On a train again, heading back to London after a few days in the Edinburgh Festival, I thought I’d write a few reflections on starting up our social enterprise.
Not to suggest that we’ve had world-beating success or anything, but to look back on our experience of developing an organisation around a set of ideas, that’s given us both a job!
So here we go….
Get started, but change things up
The great benefit you have as a new organisation is that you can change big things very quickly.
You need to get up and running and making money in the area that you want to work, but don’t feel bad about making big changes when you’re starting up: change things up!
There’s no six month review on a new three year strategy, there’s no board of trustees to pass things through, there’s just good ideas and not-so-good ideas.
It’s your job to find the good ideas and use them to direct what you do, and how you describe it.
That’s not to suggest that you shouldn’t plan ahead, but being able to change things to make sure you get them right.
Ross, a former-colleague who’s now in the Digital Diplomacy Group at FCO described us as being ‘agile’ – I think this is a good way to describe it. And being agile in changing times like these is definitely a good thing!
We’re constantly tweaking our business plan, and it’s always out of date pretty quickly. It’s quite funny looking back at the earliest versions and how far our thinking has developed – hopefully in the right direction!
And as things develop …
You’ll have to learn stuff, but don’t try to learn everything
You’ll have to learn stuff.
This might seem obvious, but some of this stuff that you’ll have to learn is probably stuff you might not be that interested in learning. Sad but true.
Having worked in big organisations like the civil service, where you know your job description down to the letter (so that you can palm off as much work as possible!), it’s clear that this is the opposite.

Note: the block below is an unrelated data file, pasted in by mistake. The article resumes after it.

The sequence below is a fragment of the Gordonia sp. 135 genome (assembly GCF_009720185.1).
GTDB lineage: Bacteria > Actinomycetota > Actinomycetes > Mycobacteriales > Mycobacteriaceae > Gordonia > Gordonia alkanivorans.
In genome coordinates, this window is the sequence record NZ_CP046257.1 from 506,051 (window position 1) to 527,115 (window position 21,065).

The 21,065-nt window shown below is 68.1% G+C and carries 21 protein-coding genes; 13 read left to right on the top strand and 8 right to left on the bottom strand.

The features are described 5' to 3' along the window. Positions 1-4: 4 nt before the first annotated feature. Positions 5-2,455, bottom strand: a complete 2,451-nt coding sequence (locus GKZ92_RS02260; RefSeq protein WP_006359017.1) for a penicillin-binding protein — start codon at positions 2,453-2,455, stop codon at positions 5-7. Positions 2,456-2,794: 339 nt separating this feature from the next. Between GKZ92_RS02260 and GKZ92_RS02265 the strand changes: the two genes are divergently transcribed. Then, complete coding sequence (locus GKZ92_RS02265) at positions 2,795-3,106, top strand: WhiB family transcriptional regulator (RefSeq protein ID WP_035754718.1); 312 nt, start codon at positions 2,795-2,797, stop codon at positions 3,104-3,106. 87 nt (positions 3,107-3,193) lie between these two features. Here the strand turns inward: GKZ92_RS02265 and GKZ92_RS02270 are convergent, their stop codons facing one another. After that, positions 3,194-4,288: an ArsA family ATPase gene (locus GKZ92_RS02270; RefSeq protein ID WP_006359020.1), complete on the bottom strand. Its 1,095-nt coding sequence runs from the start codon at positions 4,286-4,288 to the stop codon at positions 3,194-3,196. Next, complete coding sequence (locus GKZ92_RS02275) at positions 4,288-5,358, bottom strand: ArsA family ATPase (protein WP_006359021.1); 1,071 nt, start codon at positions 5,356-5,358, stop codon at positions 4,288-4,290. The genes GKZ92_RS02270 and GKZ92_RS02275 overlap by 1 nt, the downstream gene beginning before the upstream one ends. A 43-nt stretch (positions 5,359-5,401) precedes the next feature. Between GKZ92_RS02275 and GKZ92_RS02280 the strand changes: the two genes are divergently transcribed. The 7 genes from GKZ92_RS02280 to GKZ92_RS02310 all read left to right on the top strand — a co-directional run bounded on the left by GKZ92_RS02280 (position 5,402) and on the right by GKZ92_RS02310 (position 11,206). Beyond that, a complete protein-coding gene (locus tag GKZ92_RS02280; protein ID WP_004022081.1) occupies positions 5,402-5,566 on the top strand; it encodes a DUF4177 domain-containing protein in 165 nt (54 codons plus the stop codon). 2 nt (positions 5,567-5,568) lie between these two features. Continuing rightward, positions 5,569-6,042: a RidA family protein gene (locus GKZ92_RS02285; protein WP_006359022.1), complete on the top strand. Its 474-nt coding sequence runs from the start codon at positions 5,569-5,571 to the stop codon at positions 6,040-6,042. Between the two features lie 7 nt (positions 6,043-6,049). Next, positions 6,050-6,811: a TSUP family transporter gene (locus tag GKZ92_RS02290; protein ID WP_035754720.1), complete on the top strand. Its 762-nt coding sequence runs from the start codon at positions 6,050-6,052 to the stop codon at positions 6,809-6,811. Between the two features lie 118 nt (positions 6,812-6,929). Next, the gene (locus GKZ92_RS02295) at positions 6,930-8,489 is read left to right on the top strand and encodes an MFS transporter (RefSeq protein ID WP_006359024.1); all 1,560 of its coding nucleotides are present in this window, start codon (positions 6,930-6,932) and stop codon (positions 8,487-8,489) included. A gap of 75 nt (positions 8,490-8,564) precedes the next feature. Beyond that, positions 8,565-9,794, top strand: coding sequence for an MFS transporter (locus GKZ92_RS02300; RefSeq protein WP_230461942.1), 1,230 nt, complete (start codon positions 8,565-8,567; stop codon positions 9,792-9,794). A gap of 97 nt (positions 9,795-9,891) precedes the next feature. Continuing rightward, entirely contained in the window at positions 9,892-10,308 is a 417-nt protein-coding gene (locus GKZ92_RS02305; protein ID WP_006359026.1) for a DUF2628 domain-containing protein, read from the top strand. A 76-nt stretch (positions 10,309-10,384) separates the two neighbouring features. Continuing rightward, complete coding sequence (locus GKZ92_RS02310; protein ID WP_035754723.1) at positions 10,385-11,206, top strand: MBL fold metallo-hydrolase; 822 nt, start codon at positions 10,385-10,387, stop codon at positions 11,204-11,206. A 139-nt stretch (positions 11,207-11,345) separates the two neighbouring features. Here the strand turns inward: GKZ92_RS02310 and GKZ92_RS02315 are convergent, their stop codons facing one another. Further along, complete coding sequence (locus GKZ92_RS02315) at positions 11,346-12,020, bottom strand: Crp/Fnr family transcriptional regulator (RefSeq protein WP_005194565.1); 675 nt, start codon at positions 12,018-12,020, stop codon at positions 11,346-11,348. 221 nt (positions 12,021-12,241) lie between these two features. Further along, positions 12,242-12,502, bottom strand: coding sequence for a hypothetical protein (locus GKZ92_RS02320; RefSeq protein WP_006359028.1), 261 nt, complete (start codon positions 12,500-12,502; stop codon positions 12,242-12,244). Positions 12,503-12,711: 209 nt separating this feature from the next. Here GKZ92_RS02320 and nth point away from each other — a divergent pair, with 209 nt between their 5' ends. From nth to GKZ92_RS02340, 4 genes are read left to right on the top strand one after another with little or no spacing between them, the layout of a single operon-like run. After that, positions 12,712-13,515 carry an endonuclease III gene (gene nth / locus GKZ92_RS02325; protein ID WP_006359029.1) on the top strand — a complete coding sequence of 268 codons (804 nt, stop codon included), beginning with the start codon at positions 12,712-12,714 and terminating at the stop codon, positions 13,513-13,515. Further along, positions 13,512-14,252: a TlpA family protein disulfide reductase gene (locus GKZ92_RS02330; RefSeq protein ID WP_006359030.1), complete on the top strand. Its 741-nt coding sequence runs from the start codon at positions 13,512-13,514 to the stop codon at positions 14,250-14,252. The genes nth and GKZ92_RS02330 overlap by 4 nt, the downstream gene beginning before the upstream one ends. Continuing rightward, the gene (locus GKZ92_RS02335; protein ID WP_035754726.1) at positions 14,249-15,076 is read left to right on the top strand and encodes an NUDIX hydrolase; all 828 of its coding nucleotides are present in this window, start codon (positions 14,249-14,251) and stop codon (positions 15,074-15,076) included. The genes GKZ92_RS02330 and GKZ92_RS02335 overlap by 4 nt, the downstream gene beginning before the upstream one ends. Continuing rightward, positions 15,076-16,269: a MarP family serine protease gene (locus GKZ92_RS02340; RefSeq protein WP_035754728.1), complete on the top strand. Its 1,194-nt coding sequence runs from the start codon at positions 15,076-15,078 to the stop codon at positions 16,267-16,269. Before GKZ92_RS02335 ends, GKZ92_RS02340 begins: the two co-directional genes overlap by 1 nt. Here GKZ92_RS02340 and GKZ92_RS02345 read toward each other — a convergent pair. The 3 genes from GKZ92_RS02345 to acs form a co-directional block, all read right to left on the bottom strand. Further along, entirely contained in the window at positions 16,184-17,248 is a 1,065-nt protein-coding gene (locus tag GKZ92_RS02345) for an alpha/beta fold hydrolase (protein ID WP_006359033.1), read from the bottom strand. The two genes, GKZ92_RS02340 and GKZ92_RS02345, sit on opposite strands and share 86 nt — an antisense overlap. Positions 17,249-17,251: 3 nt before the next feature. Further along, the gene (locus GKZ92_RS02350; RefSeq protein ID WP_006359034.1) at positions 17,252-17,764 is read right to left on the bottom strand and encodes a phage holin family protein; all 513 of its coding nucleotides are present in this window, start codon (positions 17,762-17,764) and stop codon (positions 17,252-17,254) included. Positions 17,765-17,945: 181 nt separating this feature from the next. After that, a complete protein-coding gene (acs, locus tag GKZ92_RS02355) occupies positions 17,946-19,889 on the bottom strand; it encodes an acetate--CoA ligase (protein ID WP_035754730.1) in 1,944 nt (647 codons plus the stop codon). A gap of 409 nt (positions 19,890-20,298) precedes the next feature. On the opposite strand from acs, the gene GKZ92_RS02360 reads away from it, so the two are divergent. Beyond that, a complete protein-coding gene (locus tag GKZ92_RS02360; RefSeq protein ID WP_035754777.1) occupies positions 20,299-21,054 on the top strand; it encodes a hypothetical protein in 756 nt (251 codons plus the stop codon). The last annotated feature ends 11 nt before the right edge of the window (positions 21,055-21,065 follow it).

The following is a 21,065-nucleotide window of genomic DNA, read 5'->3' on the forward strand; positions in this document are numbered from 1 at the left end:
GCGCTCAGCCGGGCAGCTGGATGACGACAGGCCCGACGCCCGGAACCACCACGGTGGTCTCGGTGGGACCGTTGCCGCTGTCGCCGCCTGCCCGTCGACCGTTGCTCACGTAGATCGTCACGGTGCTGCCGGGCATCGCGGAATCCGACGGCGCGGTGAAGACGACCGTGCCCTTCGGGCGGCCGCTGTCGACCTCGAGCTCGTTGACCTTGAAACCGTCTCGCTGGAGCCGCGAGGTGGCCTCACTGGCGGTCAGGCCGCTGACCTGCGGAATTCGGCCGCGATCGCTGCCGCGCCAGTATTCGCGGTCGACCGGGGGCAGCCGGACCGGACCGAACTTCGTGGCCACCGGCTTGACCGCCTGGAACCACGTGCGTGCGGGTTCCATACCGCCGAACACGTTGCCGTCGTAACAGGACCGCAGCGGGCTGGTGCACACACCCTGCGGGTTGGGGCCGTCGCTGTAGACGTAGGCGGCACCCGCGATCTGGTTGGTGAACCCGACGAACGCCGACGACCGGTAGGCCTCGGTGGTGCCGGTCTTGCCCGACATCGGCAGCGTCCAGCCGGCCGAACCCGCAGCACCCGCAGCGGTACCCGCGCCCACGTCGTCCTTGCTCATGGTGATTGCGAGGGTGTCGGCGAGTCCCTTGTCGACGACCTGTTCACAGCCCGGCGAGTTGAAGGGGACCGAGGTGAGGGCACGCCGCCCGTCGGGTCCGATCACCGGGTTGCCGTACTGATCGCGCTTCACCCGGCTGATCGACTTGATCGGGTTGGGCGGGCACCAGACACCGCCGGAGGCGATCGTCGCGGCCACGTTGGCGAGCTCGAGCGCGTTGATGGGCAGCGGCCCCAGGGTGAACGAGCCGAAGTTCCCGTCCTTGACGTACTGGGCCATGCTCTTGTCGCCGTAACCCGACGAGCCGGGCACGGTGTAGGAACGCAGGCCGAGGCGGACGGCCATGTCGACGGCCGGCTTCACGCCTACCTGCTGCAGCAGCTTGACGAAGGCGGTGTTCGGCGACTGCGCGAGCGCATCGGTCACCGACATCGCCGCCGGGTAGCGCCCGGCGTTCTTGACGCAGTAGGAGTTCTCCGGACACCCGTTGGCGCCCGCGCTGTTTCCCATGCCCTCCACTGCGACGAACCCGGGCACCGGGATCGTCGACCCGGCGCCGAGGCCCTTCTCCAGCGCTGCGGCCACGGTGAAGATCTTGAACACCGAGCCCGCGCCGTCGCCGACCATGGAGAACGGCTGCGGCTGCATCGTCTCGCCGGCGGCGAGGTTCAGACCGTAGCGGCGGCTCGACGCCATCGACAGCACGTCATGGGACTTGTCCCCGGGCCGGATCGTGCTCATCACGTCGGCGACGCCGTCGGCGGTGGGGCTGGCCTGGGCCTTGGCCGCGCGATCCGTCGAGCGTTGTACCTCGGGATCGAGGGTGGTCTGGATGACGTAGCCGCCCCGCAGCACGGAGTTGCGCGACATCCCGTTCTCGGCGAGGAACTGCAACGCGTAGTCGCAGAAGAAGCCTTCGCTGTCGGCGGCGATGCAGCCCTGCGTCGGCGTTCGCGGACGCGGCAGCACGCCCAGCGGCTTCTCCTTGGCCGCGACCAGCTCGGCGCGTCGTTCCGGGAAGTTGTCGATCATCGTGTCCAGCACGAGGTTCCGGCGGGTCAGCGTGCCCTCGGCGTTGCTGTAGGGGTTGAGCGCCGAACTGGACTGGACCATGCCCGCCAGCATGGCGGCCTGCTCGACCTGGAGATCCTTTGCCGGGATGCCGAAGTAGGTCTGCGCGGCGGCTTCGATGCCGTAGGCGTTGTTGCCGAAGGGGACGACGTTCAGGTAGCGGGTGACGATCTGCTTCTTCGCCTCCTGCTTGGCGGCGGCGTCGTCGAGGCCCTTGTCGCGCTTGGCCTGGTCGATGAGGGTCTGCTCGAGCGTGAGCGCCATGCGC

In a small organisation like ours (two people), being versatile is important. And not always in a fun way: playing chief executive is fun, but we both need to be admin assistants too!
Knowing the limits of your versatility is the tough bit: the trick is to be able to differentiate between knowing when it’s worth taking the time to learn something, and when you’re best off paying an expert to do it.
Why spend two weeks learning to use an accountancy package when you can pay an accountant to do them in a day? Resources may be scarce, but it’s important to remember what you’re good at, and why you’re there in the first place.
I guess if you can do something:
- To a good standard
- Without paying
- Which will benefit you again in the future
Then do it! If it’s a one off that will take ages, then don’t!
Sometimes you’ve got friends you can call on to help you with this stuff, but …
Be wary of overplaying connections
Just because you’re excited about your new organisation, and you’ve got a really good contacts, it doesn’t mean you should push them all really hard to help you.
At best, you could force them to reluctantly give you a hand on something they don’t want to do, at worst, you could lose them as a contact all together.
Better to gently remind people of what you’re up to, and open up any opportunities to them. Reminding people is usually pretty easy too, because of the sheer number of ways that you can contact people – twitter, facebook, linkedin, phone, email, letter etc…
Of course, give your cards out widely, chat about what you’re doing with everyone, and there might be a time when you’re begging your Auntie’s son for some legal advice, but in general, I think it’s best to be patient with your efforts.
This could be anyone – a web designer, a lawyer, or an SEO expert – and I think the rule holds for them all.
Interestingly, I see this A LOT in London, maybe because there are just more blaggers here. A friend and I were talking about the same thing within the music industry- people mistake having a contact, with actually doing the work themselves – dangerous!